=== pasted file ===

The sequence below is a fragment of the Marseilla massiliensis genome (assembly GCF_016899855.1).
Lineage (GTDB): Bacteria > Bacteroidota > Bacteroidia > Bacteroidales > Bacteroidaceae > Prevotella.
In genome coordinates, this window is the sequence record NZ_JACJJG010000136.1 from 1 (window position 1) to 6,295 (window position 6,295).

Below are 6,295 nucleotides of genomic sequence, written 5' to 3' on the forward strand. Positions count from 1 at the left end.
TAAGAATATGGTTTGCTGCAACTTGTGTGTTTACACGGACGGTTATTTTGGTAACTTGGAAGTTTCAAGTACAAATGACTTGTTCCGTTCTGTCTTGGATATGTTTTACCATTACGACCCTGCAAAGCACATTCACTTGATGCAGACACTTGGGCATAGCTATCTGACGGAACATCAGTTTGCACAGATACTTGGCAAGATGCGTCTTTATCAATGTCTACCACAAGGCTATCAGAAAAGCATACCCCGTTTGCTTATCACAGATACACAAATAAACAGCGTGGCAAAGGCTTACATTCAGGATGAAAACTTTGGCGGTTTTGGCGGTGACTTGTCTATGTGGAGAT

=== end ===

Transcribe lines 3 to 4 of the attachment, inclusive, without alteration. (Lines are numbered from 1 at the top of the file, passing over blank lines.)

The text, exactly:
In genome coordinates, this window is the sequence record NZ_JACJJG010000136.1 from 1 (window position 1) to 6,295 (window position 6,295).

Below are 6,295 nucleotides of genomic sequence, written 5' to 3' on the forward strand. Positions count from 1 at the left end.